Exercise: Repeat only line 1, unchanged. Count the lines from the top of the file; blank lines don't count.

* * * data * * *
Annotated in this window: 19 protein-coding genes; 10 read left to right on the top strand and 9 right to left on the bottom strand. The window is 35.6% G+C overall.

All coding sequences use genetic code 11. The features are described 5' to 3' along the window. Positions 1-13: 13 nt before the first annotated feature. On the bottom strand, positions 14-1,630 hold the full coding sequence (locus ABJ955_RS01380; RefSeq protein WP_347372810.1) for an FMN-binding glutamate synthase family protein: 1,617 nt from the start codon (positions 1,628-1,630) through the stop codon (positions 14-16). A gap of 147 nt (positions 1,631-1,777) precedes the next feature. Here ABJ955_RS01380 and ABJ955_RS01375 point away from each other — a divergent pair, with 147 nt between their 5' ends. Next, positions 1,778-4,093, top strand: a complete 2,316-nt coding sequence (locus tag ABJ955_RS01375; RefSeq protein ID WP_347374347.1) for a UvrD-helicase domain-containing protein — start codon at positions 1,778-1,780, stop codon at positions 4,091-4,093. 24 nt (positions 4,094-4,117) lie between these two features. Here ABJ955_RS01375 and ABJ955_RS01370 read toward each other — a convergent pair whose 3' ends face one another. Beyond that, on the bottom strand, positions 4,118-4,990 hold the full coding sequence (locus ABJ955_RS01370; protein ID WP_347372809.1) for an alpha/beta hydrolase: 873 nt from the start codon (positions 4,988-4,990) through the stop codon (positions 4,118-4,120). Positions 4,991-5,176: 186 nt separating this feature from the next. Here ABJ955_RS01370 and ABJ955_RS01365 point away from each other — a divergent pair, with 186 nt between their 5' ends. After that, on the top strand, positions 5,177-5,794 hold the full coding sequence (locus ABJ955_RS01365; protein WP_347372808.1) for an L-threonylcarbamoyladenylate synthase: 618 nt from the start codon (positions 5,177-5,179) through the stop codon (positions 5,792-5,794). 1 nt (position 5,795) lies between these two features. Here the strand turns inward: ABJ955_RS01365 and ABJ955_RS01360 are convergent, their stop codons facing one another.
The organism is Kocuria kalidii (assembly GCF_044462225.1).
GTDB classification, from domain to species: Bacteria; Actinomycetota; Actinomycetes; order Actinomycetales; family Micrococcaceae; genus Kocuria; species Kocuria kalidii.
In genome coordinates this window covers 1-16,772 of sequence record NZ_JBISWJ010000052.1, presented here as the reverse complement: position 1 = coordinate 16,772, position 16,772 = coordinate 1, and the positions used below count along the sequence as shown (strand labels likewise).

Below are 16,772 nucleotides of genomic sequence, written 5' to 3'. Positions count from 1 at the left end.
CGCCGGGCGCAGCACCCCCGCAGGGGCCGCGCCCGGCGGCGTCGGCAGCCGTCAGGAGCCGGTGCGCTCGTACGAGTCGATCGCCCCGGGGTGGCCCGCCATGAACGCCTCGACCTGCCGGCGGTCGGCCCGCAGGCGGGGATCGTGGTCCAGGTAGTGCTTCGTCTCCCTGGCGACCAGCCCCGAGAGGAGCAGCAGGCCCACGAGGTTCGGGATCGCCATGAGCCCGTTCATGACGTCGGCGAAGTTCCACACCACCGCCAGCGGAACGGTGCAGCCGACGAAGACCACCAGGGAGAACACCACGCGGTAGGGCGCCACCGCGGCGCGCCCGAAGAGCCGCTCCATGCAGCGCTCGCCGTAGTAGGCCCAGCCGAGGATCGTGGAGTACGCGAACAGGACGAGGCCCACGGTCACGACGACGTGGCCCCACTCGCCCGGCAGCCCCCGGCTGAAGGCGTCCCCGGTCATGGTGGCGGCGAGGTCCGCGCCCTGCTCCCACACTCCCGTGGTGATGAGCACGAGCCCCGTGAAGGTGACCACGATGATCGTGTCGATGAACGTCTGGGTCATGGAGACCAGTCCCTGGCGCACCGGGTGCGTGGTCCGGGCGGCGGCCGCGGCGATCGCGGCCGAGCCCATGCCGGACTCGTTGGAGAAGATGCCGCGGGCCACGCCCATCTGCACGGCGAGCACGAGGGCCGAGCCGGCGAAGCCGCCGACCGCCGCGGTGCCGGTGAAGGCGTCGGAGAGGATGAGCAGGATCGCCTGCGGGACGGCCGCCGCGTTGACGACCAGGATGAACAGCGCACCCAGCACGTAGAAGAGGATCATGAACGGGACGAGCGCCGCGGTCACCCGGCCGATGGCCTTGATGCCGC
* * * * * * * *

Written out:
Annotated in this window: 19 protein-coding genes; 10 read left to right on the top strand and 9 right to left on the bottom strand. The window is 35.6% G+C overall.